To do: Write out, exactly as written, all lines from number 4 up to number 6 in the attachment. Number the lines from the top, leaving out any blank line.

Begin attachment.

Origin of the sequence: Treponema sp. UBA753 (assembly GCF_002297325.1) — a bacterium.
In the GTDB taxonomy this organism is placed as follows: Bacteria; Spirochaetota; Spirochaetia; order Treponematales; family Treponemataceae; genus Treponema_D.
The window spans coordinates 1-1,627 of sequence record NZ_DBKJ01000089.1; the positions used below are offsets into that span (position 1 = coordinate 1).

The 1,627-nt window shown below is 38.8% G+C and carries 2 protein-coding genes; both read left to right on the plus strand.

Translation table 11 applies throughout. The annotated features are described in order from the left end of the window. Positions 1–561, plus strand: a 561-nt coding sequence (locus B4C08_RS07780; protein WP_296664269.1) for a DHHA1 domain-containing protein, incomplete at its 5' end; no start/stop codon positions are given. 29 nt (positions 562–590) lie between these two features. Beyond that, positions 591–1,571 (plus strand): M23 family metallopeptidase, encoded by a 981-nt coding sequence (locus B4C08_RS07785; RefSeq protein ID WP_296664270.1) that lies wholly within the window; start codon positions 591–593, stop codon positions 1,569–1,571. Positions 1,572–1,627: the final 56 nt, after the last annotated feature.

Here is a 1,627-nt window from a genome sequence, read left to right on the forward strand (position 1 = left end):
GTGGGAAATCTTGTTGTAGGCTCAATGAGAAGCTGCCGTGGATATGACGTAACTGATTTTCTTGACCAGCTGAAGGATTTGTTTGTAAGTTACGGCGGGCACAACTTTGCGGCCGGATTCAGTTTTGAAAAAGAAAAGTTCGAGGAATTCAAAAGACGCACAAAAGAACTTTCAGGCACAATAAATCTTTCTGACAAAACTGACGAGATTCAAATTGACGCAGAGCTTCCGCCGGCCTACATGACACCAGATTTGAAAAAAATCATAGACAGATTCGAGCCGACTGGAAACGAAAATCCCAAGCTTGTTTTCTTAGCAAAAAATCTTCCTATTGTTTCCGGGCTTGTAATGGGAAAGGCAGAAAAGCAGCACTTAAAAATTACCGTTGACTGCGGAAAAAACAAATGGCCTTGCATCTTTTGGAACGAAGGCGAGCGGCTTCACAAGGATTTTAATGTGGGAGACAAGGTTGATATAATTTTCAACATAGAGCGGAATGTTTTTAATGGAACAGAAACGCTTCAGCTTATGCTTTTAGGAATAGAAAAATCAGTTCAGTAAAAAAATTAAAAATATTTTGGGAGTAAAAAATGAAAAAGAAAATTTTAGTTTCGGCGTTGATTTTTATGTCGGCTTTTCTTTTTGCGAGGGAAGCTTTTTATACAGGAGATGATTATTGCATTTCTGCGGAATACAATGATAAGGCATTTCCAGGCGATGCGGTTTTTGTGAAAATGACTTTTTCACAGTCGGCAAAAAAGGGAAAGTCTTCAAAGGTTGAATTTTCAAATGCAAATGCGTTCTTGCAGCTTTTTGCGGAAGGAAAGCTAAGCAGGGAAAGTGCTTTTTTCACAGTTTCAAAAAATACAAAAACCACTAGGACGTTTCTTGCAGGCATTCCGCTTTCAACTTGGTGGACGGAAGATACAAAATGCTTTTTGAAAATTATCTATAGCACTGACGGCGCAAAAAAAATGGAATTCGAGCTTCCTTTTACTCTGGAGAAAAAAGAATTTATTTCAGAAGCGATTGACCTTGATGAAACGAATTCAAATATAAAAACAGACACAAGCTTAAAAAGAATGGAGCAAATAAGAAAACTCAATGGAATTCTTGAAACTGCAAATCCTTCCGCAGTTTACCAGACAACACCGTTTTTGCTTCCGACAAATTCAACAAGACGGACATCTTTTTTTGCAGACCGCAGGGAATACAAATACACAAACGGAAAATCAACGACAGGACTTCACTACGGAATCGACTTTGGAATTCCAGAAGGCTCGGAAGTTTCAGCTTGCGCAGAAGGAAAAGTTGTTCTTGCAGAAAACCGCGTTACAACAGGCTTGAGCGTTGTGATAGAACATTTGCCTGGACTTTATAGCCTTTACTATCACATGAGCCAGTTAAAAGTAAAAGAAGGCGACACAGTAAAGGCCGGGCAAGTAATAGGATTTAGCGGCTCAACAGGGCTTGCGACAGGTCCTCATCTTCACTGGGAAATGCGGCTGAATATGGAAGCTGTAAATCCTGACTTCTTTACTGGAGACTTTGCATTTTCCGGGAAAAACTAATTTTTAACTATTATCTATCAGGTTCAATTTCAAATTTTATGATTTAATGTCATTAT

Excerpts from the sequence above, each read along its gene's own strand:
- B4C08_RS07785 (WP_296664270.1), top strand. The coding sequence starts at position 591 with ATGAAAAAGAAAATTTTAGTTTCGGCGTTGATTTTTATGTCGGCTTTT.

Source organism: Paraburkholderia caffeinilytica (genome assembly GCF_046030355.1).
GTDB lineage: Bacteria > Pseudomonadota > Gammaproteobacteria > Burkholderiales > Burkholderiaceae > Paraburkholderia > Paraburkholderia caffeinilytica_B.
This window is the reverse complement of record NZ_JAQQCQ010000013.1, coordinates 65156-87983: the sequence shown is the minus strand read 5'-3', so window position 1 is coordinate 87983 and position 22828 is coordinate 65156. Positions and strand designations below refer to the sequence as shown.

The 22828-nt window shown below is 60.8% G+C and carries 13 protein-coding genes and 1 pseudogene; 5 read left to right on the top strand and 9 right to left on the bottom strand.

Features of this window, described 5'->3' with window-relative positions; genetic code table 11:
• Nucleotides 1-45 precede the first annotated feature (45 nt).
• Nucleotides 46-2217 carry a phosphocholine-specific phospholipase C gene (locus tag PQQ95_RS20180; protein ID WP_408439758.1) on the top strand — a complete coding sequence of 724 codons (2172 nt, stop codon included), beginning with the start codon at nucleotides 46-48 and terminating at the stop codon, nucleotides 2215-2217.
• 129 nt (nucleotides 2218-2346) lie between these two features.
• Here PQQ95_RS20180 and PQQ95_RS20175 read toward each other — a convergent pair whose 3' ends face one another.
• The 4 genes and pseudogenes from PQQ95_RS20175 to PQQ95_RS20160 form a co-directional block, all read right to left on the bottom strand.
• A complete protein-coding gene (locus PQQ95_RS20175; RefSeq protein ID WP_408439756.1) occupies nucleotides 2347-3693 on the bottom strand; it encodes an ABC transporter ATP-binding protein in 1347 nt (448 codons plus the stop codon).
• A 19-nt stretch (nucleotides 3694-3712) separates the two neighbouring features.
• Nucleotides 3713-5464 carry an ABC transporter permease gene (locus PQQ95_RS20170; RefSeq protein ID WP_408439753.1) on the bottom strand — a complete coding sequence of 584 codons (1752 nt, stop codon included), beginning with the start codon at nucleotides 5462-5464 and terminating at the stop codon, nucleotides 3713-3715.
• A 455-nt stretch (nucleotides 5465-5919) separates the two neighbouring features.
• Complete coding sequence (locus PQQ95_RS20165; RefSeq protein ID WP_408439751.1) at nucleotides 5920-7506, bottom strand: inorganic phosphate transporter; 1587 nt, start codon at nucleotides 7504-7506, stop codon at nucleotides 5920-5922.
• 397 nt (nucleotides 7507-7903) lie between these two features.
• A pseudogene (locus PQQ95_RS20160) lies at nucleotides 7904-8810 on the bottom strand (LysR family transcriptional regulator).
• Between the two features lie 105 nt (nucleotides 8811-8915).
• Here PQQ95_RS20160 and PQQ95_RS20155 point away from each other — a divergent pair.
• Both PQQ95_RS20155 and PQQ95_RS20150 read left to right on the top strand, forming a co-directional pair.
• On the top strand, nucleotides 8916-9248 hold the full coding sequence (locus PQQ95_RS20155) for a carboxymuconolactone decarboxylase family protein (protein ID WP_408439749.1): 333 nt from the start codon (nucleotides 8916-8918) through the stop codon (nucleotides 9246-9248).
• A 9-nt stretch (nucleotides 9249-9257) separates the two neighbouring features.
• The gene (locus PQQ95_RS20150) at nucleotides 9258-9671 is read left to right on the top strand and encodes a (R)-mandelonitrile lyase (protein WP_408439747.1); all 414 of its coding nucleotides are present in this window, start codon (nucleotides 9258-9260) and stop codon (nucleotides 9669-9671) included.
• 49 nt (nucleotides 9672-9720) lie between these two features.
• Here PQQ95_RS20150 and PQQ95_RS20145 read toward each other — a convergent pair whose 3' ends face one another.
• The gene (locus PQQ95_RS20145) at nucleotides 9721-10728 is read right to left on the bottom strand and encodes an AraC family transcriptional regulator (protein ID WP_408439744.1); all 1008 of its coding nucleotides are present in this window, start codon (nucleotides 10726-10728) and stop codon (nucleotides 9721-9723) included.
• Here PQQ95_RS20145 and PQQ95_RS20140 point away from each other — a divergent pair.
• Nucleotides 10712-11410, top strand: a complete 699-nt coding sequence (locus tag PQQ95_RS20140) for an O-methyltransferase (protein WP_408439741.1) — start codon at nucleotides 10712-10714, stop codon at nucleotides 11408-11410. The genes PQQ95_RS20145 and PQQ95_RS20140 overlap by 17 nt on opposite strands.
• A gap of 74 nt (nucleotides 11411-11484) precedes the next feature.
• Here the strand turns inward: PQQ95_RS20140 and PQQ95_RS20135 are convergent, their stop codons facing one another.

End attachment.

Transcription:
The 1,627-nt window shown below is 38.8% G+C and carries 2 protein-coding genes; both read left to right on the plus strand.

Translation table 11 applies throughout. The annotated features are described in order from the left end of the window. Positions 1–561, plus strand: a 561-nt coding sequence (locus B4C08_RS07780; protein WP_296664269.1) for a DHHA1 domain-containing protein, incomplete at its 5' end; no start/stop codon positions are given. 29 nt (positions 562–590) lie between these two features. Beyond that, positions 591–1,571 (plus strand): M23 family metallopeptidase, encoded by a 981-nt coding sequence (locus B4C08_RS07785; RefSeq protein ID WP_296664270.1) that lies wholly within the window; start codon positions 591–593, stop codon positions 1,569–1,571. Positions 1,572–1,627: the final 56 nt, after the last annotated feature.

Here is a 1,627-nt window from a genome sequence, read left to right on the forward strand (position 1 = left end):